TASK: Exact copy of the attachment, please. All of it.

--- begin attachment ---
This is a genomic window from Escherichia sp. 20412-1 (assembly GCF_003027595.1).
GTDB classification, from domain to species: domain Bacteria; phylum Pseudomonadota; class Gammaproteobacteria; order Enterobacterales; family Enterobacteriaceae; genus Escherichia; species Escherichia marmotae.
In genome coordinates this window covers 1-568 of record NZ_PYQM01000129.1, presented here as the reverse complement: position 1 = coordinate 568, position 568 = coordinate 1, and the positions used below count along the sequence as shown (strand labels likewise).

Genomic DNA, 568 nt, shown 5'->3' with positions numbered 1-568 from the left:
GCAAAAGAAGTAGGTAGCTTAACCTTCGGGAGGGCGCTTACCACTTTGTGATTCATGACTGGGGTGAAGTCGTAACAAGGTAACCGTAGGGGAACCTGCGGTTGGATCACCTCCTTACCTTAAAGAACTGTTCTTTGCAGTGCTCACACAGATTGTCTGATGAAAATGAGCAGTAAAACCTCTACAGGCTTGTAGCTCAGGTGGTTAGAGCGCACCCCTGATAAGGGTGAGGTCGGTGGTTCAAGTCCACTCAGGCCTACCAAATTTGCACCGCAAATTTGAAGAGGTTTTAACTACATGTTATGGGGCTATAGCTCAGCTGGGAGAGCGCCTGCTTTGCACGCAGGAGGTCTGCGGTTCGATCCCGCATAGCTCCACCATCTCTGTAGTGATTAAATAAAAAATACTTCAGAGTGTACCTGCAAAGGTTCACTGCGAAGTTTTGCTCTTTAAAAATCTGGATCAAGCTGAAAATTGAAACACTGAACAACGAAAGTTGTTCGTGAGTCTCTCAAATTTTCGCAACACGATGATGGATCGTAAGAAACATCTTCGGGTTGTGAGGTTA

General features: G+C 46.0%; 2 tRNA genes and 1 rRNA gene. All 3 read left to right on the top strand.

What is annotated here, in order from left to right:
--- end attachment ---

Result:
This is a genomic window from Escherichia sp. 20412-1 (assembly GCF_003027595.1).
GTDB classification, from domain to species: domain Bacteria; phylum Pseudomonadota; class Gammaproteobacteria; order Enterobacterales; family Enterobacteriaceae; genus Escherichia; species Escherichia marmotae.
In genome coordinates this window covers 1-568 of record NZ_PYQM01000129.1, presented here as the reverse complement: position 1 = coordinate 568, position 568 = coordinate 1, and the positions used below count along the sequence as shown (strand labels likewise).

Genomic DNA, 568 nt, shown 5'->3' with positions numbered 1-568 from the left:
GCAAAAGAAGTAGGTAGCTTAACCTTCGGGAGGGCGCTTACCACTTTGTGATTCATGACTGGGGTGAAGTCGTAACAAGGTAACCGTAGGGGAACCTGCGGTTGGATCACCTCCTTACCTTAAAGAACTGTTCTTTGCAGTGCTCACACAGATTGTCTGATGAAAATGAGCAGTAAAACCTCTACAGGCTTGTAGCTCAGGTGGTTAGAGCGCACCCCTGATAAGGGTGAGGTCGGTGGTTCAAGTCCACTCAGGCCTACCAAATTTGCACCGCAAATTTGAAGAGGTTTTAACTACATGTTATGGGGCTATAGCTCAGCTGGGAGAGCGCCTGCTTTGCACGCAGGAGGTCTGCGGTTCGATCCCGCATAGCTCCACCATCTCTGTAGTGATTAAATAAAAAATACTTCAGAGTGTACCTGCAAAGGTTCACTGCGAAGTTTTGCTCTTTAAAAATCTGGATCAAGCTGAAAATTGAAACACTGAACAACGAAAGTTGTTCGTGAGTCTCTCAAATTTTCGCAACACGATGATGGATCGTAAGAAACATCTTCGGGTTGTGAGGTTA

General features: G+C 46.0%; 2 tRNA genes and 1 rRNA gene. All 3 read left to right on the top strand.

What is annotated here, in order from left to right: